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I'm working on a location-based web app (learning purposes), where users will rate local businesses. I then want users to be able to see local businesses, based on where they live and a given range (i.e., businesses within 10 miles of 123 Street. City St, 12345).

I'm wondering what I should use for location info; some 3rd party source (like Googles geocoding API) or host my own location database? I know of zip-code databases that come with lat/lon of each zip code along with other data, but these databases are often not complete, and definitely not global.

I know that most API's set usage limits, which may be a deciding factor. I suppose what I could do is store all data retrieved from Google into a database of my own, so that I never make the same query twice.

What do you guys suggest? I've tried looking at existing answers on SO, but nothing helped.

EDIT To be clear, I need a way to find all businesses that fall within a certain range of a given location. Is there a service that I could use to do this (i.e., return all cities, zips, etc. that fall within range of a given location)

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1 Answer 1

up vote 1 down vote accepted

Storing the data you retrieve in a local cache is always a good idea. It will reduce lag and keep from taxing whatever API you are using. It can also help keep you under usage limits as you stated. You can always place size limits on that cache and clear it out as it ages if the need arises.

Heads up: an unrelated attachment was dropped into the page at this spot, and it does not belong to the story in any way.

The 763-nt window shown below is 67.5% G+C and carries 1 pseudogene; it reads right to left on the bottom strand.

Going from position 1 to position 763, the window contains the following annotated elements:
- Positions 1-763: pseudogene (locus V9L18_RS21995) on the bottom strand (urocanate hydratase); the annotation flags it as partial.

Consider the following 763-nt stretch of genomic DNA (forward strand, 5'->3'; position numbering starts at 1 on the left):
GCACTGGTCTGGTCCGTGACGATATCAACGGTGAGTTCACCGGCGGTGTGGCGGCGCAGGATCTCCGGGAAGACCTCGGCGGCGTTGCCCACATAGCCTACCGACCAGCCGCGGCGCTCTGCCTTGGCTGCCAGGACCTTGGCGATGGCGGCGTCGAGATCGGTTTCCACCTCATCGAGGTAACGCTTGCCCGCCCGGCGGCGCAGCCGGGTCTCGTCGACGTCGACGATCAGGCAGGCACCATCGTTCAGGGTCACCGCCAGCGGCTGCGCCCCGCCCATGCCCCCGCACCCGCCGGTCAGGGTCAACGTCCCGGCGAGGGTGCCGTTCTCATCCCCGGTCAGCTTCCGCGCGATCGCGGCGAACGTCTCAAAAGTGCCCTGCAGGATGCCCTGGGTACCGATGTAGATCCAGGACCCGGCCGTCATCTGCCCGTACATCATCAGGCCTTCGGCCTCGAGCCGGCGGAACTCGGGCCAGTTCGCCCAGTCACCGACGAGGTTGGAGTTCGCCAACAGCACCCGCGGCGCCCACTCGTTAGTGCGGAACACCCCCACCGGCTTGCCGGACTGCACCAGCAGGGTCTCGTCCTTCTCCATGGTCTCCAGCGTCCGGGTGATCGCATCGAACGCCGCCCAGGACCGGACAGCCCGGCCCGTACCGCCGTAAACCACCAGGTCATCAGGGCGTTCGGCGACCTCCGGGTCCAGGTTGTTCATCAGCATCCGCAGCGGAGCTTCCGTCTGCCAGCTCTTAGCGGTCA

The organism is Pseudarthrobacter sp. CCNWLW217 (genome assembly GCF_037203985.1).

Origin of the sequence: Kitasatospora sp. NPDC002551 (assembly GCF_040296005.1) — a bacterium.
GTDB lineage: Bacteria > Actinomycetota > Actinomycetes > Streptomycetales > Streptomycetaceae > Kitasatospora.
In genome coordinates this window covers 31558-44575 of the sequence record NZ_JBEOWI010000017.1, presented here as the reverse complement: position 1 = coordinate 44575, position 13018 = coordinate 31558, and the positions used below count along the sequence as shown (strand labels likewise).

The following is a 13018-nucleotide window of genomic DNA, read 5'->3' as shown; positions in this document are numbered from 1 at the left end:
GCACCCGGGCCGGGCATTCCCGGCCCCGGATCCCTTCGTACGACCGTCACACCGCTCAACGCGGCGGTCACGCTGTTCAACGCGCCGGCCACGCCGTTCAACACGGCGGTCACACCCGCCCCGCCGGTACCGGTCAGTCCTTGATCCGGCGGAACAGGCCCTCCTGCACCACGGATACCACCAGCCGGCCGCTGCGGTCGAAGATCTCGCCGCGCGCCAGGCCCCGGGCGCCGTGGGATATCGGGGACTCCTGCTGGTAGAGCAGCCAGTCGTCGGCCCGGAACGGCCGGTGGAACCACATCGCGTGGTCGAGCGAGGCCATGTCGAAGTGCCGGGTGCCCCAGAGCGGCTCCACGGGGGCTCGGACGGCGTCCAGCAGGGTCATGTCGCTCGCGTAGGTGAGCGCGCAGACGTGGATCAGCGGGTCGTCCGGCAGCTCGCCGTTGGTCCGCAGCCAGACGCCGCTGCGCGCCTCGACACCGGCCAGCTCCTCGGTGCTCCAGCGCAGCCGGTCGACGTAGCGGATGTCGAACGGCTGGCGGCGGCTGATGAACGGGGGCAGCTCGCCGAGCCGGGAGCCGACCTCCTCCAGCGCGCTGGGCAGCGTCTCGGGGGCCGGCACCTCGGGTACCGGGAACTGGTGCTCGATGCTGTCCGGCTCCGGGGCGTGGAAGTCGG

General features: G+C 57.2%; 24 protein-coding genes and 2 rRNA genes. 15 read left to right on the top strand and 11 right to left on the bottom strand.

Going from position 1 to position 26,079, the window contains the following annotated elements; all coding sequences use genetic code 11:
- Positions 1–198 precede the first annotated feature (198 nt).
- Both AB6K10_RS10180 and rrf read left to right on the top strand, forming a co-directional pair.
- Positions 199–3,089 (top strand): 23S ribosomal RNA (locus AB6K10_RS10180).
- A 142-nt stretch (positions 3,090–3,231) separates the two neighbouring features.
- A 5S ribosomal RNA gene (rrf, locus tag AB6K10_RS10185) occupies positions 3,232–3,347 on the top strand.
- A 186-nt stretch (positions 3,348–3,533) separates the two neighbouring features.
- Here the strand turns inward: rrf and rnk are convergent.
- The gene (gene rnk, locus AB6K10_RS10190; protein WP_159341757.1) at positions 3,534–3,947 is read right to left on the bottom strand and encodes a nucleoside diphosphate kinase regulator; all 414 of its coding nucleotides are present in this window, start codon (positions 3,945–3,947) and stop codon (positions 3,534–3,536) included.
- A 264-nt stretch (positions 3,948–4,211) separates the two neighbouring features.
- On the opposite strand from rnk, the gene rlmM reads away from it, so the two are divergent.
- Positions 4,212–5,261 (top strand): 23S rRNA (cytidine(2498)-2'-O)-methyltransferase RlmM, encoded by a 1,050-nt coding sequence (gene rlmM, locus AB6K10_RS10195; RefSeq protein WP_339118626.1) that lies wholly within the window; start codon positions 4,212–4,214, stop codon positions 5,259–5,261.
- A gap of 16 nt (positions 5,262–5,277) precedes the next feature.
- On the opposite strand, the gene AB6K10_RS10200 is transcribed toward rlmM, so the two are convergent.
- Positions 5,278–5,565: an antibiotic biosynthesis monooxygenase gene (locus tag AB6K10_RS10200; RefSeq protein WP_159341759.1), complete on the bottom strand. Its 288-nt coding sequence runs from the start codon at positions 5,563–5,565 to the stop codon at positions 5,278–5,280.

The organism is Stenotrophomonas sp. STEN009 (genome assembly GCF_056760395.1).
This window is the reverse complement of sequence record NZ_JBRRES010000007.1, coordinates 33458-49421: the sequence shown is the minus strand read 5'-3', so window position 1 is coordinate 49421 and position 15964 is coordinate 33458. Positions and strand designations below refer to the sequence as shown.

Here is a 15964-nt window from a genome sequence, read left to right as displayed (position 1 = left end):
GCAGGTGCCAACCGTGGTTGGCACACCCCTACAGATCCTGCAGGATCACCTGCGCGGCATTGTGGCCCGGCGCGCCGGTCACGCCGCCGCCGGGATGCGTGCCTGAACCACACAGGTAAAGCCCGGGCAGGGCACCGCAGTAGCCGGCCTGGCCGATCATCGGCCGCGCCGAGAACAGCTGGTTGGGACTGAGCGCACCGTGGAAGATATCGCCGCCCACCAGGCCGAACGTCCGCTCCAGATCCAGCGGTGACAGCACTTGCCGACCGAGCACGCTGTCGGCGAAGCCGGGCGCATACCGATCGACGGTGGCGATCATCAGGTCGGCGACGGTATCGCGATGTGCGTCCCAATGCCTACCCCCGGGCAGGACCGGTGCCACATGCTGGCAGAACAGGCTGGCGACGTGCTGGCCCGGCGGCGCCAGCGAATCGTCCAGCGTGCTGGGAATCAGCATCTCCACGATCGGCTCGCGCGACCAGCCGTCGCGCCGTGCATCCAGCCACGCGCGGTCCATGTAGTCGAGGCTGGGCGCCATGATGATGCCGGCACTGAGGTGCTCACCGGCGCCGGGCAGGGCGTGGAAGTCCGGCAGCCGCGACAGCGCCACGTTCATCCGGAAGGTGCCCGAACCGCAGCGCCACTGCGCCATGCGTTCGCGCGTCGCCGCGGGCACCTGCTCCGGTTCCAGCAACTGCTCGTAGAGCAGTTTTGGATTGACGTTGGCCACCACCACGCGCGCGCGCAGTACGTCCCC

Using an API means that you'll only be pulling data for sites you need information on, versus buying a bunch of data and having to load/host it all yourself (these can tend to get huge). I suggest using and API+caching

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Equally important is that these databases need to be maintained and kept current (especially in the case of reverse IP) which you get for 'free' by leveraging a geo-location service. –  Serguei Aug 11 '11 at 0:51
I'm also wondering how sites produce those large select lists of countries and states for people to choose from? My assumption is that they query some database, as opposed to a 3rd party API. –  BDuelz Aug 11 '11 at 10:43

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